I'm currently entering my third year of undergrad at a state university in the United States. I originally went to school for computer engineering but halfway through the past year I realized I was very interested in math. My school offers a program for a math major with an "emphasis in another field", so in conjunction with my engineering degree it will only require me to take a few extra courses I otherwise wouldn't have taken to get my BS in mathematics. The engineering/math double major was my plan up until a few weeks ago.

I've spent the summer interning as a software engineer and have really enjoyed the work I've been doing. The college of engineering at my university requires us to pick an "elective focus area" and the area I've picked is software engineering. I was looking at the requirements for a computer science degree and realized that between my math major and careful selection of electives, it is very feasible that I could satisfy all of the requirements for a degree in engineering, math, AND computer science while still finishing school in four years.

My question: how will having three undergraduate majors affect my chances at future job prospects? I've been warned that pursuing a Masters without any work experience can be potentially detrimental because employers believe they have to pay you more.

I should mention that I believe my actual engineering degree will be an electrical engineering degree that may have some notation about a computer track of study (to be honest, I'm not exactly sure; I need to speak with my adviser about this). Having the computer science degree would help ensure that I'm able to find work in the field I want, but I don't want employers to discredit my education.

  • 2
    If the OP does go ahead with multiple majors, a Master's degree after picking a field could be a good way of doing more advanced work in that field. Jul 21, 2016 at 1:28
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    Make sure that you can really earn 3 degrees. Sometimes you can't apply certain courses to multiple degrees. A friend who got two degrees (math, computer science) had to spend an extra year to fulfill all requirements.
    – mkennedy
    Jul 21, 2016 at 21:12
  • Vote to keep open. Not seeing how this is a personal advice question. It may be too broad or hazy of a topic but the current close reasons don't seem to match.
    – Lilienthal
    Jul 24, 2016 at 18:10

3 Answers 3


I am not sure whether the multiple degrees will have any direct effect, but the choices you are making to get them may.

For example, if you want to go to graduate school, you should be taking the most advanced classes you can get in your chosen field. Ideally, you will be trying to get into research in that area. You would need to impress professors in your field as either a student researcher or a student who is doing really well in their more difficult classes. That is what leads to good recommendation letters for graduate school.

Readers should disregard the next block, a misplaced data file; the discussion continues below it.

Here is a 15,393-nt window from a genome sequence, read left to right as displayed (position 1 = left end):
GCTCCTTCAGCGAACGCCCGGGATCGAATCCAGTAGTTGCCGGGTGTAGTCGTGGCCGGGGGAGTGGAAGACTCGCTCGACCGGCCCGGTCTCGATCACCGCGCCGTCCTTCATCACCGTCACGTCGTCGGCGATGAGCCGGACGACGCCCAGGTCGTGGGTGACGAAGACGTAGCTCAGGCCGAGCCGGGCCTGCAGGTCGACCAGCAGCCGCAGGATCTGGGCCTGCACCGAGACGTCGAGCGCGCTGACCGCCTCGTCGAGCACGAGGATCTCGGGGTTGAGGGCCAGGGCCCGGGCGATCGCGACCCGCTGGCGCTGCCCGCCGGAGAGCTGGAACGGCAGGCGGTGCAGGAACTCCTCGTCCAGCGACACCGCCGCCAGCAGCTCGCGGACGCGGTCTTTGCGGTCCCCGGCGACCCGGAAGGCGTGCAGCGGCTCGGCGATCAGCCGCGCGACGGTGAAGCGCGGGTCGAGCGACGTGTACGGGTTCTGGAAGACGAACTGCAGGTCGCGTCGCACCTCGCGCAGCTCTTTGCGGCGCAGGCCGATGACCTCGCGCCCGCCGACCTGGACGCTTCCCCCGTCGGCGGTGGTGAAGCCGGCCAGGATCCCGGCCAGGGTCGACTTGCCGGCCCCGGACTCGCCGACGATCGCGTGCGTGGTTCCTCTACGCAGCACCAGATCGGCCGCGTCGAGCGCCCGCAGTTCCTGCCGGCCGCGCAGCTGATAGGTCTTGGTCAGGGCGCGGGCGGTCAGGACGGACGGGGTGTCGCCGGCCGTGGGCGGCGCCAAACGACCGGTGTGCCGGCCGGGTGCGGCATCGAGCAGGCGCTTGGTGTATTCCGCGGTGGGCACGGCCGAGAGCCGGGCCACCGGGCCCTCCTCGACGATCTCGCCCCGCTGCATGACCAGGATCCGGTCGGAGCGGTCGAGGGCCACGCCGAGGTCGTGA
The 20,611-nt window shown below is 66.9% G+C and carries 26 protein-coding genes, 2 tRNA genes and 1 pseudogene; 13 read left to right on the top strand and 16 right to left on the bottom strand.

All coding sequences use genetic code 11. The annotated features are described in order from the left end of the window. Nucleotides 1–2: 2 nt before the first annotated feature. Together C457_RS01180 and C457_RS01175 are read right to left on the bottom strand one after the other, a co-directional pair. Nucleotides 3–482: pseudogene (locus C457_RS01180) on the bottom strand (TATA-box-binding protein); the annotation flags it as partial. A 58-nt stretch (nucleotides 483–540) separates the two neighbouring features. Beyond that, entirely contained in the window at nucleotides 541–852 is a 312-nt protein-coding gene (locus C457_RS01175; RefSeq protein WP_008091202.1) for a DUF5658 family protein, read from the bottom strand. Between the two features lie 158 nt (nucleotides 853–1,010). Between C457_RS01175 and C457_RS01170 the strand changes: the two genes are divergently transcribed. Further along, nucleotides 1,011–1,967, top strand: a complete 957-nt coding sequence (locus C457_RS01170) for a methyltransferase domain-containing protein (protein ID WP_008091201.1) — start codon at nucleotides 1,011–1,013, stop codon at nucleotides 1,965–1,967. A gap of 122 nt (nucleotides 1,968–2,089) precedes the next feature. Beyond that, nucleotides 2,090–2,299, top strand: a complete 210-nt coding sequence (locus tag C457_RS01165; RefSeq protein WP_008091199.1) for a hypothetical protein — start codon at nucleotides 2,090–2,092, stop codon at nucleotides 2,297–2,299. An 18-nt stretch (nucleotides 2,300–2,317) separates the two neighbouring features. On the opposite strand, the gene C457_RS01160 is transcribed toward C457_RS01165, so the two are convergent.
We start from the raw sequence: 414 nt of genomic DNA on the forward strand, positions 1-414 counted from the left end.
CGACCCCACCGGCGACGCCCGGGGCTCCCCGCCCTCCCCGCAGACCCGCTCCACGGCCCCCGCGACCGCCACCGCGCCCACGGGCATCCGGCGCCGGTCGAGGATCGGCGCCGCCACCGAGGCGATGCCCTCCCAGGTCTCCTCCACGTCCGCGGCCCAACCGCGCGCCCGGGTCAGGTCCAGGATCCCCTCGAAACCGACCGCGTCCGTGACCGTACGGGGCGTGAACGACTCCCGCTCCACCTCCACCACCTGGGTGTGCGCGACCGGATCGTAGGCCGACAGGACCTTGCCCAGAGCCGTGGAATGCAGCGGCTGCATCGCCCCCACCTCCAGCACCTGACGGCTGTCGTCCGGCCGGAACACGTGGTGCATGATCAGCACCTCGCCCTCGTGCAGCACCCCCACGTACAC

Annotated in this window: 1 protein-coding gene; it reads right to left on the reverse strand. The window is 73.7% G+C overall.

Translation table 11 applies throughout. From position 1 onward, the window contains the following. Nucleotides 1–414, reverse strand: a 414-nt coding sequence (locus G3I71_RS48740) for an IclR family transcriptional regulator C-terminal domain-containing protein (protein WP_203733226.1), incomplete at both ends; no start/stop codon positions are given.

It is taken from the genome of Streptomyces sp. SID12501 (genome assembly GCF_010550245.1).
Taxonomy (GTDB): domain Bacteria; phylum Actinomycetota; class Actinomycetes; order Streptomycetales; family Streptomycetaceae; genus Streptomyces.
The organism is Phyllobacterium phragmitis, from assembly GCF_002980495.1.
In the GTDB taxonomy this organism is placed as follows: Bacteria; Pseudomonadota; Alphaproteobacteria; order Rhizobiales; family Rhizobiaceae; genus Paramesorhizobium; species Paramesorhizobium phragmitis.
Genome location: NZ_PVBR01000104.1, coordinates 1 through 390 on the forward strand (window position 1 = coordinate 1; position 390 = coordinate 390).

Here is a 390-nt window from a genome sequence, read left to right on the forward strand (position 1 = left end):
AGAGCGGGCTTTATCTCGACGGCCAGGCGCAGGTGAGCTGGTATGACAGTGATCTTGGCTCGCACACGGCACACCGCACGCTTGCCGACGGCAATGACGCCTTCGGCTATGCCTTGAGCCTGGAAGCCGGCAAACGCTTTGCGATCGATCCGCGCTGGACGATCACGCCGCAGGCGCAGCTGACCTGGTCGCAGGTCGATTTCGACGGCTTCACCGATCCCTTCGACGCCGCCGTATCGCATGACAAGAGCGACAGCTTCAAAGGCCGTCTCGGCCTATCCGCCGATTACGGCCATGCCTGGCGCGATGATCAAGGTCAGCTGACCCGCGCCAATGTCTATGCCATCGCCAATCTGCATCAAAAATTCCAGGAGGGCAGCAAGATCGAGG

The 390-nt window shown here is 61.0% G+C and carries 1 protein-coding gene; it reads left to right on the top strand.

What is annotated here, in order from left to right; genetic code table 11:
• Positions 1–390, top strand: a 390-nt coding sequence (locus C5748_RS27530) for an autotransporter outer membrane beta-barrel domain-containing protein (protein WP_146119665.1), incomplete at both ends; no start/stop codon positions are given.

If you want to be a software engineer, you need to be giving a lot of time, attention, and thought to the computer science final year courses and related programming projects.

The combination of mathematics, computer engineering, and computer science gives a lot of flexibility, but the lack of focus may prevent you from being as outstanding as you could be in any one area.


So I have 2 master's degrees and 2 bachelor's degrees and I can tell you that the thing about a master's simply isn't true. Employers will pay you based on budget and experience regardless of how many degrees you have. While it's good to get work experience while you're doing a master's degree I would caution against taking time off to get work experience unless you know with absolute certainty that you're going to come back. Most people, once they're in the work force, can't imagine leaving.

It sounds to me like regardless of whether or not you get a master's degree you'll be perfectly employable - as long as you do well with the (honestly) really heavy schedule you've set for yourself.


The academic world, unfortunately, knows absolutely nothing(!) about a thing that is intrinsic to business: "competition!"

In the academic world, "your mission is to acquire accolades," namely "college degrees." Then, if you have acquired the necessary set, "future doors open 'automagically'."

In the business world, however, none of these ivory-tower comfort zones exist.

Basically, you have a choice now:   either you must “ascend one more step, get a PhD, and thence disappear into Academia as your profession,” or you must stop spending more money on Degrees!

Frankly, the only academic-world value of "Master," is that: "you, poor schlep, are not yet a Doctor."

  • "The academic world, unfortunately, knows absolutely nothing(!) about ... "competition!"" - this alone says enough about your comparative knowledge, but your whole answer is offbase by miles. -1.
    – user53718
    Jul 22, 2016 at 9:45

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